By Ben Trowbridge
Unfortunately, many client organizations do not understand the complexities involved in setting up and managing a business process outsourcing (BPO) deal. The intricacies of a BPO deal require focused management attention from both the client and provider in order to be successful.
Alsbridge consultants who specialize in advising clients on their sourcing strategies have encountered three common mistakes clients make when setting up a BPO deal. These common pitfalls could all be avoided if properly addressed in the deal planning and construction phase. Too often these fundamentals are missed in the rush to get the deal done. Let’s take a look at each one.
Failure to Get Key Stakeholders on Board
These deals are not just rational and cost-effective; they are political and emotional too. Those clients effected by taking a function out of your organization and giving it to a third party to run may find it difficult to accept. Especially when the inference is that the in-house team wasn’t doing a good job, or when it comes with job losses and the attendant publicity. The key is to identify who the key internal and external stakeholders are and ensure they are properly involved in the decision.
If key stakeholders are not involved, it is likely the deal will not even be signed. Dissatisfied stakeholders can easily derail a complex and sensitive deal. Deciding who the key stakeholders are is very crucial and requires careful consideration. In one instance a major corporation on the verge of a multi-national finance and accounting outsourcing deal aborted the entire deal just before contract signature. Even though the CEO and FD had approved the deal, the Chief Accountant raised a last-minute concern about confidentiality which resulted in the deal being canceled despite many months of work and considerable expense on both sides.
Failure to Understand the Economics of the Deal
The sustainability of all deals rests on their economic viability for both parties. If the deal doesn’t work for one party, it puts intolerable strain on the deal as whole. The only way for a client to know whether a deal is sustainable is to understand how the provider makes their money. If the provider is taking over a function and doing it better for less, the client needs to understand how it is done.
Whether the provider plans to deliver results through re-engineering, automation, or offshoring, they must be able to deliver the services, charge a lower fee, and still make a profit. Otherwise the deal will either collapse or be renegotiated which can be costly for both sides.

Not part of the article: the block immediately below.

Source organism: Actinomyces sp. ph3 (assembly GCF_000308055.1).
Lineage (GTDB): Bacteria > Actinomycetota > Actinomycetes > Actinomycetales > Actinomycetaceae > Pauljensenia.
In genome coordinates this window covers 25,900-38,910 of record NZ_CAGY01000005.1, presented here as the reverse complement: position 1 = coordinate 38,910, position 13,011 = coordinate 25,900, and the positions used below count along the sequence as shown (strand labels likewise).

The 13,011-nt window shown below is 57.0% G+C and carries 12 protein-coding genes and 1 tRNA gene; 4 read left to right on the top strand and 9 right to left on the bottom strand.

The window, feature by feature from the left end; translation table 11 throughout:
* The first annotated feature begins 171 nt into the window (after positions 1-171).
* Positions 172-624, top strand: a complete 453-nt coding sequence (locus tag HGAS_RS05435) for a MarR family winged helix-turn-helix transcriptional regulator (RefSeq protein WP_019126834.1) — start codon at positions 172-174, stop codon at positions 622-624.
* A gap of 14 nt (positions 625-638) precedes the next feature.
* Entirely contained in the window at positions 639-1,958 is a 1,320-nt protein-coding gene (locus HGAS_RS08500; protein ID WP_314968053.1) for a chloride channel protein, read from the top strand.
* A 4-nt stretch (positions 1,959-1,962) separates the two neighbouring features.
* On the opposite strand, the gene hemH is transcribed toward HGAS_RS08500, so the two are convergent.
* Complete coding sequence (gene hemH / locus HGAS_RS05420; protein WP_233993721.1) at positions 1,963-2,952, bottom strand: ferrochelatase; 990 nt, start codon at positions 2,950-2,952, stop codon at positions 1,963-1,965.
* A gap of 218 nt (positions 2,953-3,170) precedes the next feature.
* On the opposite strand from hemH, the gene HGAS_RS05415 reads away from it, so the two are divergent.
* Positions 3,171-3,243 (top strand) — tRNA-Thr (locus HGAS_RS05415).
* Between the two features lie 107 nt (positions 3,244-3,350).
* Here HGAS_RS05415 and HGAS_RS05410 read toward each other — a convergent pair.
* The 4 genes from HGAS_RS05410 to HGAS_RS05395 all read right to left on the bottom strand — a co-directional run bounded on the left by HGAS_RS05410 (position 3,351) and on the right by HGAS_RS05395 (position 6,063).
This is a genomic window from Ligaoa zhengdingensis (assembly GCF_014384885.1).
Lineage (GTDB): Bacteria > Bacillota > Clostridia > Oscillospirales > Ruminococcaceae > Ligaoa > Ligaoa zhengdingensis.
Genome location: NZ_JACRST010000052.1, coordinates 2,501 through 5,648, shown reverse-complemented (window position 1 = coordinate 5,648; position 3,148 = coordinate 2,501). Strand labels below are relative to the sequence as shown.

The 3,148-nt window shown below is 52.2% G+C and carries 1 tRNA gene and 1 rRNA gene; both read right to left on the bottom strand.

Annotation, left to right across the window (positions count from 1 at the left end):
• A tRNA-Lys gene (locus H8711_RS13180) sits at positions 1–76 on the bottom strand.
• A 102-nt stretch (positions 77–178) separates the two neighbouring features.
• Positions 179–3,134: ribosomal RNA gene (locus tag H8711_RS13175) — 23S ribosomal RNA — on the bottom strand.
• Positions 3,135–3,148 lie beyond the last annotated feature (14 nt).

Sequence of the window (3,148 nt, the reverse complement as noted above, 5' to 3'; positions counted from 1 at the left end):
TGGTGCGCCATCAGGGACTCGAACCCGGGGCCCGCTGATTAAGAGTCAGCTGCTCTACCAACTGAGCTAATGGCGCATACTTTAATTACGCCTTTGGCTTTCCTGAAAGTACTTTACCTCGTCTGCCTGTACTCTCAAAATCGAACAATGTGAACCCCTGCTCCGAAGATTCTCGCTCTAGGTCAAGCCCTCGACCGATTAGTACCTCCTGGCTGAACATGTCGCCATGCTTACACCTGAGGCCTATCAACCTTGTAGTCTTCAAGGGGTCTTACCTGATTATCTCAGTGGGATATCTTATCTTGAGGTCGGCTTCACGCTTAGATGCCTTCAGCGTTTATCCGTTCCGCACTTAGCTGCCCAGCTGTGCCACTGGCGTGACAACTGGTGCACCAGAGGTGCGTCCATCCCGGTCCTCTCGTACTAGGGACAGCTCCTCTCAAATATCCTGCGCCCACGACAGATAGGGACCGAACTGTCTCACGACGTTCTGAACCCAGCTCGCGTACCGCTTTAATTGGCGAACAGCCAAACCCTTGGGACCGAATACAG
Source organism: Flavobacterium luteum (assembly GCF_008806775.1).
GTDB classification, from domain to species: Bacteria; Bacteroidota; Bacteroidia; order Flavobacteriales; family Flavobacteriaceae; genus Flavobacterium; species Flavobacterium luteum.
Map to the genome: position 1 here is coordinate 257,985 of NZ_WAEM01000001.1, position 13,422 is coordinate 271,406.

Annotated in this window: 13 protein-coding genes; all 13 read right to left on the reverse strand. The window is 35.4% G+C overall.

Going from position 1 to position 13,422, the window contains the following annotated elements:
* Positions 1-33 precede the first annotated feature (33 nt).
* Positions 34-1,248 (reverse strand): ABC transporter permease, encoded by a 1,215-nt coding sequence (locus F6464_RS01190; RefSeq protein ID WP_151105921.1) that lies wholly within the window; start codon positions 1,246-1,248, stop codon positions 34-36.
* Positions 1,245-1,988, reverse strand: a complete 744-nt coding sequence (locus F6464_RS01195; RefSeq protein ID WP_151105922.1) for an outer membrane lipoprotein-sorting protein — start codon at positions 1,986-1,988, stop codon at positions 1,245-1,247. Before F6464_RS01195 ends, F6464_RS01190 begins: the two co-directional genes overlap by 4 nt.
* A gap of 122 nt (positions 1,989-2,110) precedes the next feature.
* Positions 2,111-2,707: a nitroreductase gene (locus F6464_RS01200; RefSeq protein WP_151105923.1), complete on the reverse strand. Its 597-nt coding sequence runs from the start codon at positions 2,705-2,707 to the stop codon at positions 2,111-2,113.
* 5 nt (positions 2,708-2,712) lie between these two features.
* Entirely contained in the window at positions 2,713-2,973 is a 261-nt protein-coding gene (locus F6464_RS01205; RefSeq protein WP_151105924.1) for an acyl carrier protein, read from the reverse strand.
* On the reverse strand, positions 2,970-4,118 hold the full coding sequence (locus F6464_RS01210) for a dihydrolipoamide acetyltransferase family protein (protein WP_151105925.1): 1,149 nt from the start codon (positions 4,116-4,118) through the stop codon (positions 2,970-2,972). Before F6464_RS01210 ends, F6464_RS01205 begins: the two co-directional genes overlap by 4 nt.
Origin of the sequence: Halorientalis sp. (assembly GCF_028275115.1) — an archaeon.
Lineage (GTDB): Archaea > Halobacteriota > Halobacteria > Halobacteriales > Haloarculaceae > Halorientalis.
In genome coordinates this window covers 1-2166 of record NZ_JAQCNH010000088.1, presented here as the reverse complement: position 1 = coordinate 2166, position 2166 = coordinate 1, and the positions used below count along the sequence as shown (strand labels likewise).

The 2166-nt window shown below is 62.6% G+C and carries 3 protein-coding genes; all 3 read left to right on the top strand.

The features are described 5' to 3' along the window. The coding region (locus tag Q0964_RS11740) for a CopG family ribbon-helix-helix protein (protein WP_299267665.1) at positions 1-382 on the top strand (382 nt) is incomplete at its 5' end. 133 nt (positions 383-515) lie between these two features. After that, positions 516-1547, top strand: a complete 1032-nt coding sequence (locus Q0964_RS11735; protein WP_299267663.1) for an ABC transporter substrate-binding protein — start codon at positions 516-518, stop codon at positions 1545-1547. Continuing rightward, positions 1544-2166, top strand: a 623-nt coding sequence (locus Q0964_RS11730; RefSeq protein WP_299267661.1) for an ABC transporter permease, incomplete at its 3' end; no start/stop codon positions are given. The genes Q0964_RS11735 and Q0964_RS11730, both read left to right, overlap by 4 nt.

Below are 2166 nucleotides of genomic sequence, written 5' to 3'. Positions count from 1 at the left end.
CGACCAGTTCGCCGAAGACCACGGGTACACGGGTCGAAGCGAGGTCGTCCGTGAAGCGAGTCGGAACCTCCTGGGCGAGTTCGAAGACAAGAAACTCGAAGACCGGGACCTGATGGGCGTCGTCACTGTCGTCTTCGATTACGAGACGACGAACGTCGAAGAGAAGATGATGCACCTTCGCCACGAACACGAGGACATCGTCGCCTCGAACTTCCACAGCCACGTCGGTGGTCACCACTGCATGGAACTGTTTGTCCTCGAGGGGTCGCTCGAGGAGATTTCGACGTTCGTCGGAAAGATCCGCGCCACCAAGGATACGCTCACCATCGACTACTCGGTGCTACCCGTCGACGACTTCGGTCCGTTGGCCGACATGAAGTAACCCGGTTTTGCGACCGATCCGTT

With outsourcing, Alsbridge is always stressing to clients that there is no “secret sauce” available to providers. Providers may change the way services are delivered, they may even be fundamentally better at it, but a deal that will work for both sides need to be understood by both sides. This is a collaborative approach, rather than one side always giving or taking away. There is simply no point in negotiating such a tough deal that the provider is unable to make money. The only long-term result in that case will be that either the client will not get the service it needs, or the provider will out of business.
Failure to Anticipate Future Change
A deal may be reasonably structured for the circumstances in place when the contracts are signed, but how will the deal handle future changes? Will a deal that is state-of-the-art in 2011 still be good in 2015? Will it still meet the needs of your organization in four years time when new products, new geographies or acquisitions, and divestments have changed the face of the organization? Anticipating change is just as important, if not more important than other aspects of the deal to be made.
Surprisingly, it is a minimum requirement to have a structured change control process, but that in itself this isn’t good enough. There was a case at the height of the dotcom boom when a major telecom player signed a deal to help handle its thriving growth only for the bottom to fall out of the telecom market. When transaction volumes collapsed, neither the provider nor the client had thought to plan for such a circumstance.
Net result – the contract had to be terminated through negotiation, which was time consuming and expensive, and a new delivery model established by the client. Any extreme change in a situation will be difficult to adjust to, but both sides should know what they would do in such a situation.
We now advise clients to include cost scenarios in the contract before they sign. That way everyone goes in with their eyes open – who pays for what, who takes what risk? No one can control the future, but the hint is to make sure you have anticipated the likely scenarios and planned accordingly.
Outsourcing can act as a catalyst to drive change and provide access to skills, resources and systems that may not be available to clients through any other means. But it is not a panacea for management to hide behind. It is better prepare up front to structure a deal which is sustainable for both sides and all stakeholders, than to potentially spend years sorting out the mess caused by not simply avoiding these issues in the first place.
Ben Trowbridge is CEO of Alsbridge, Inc.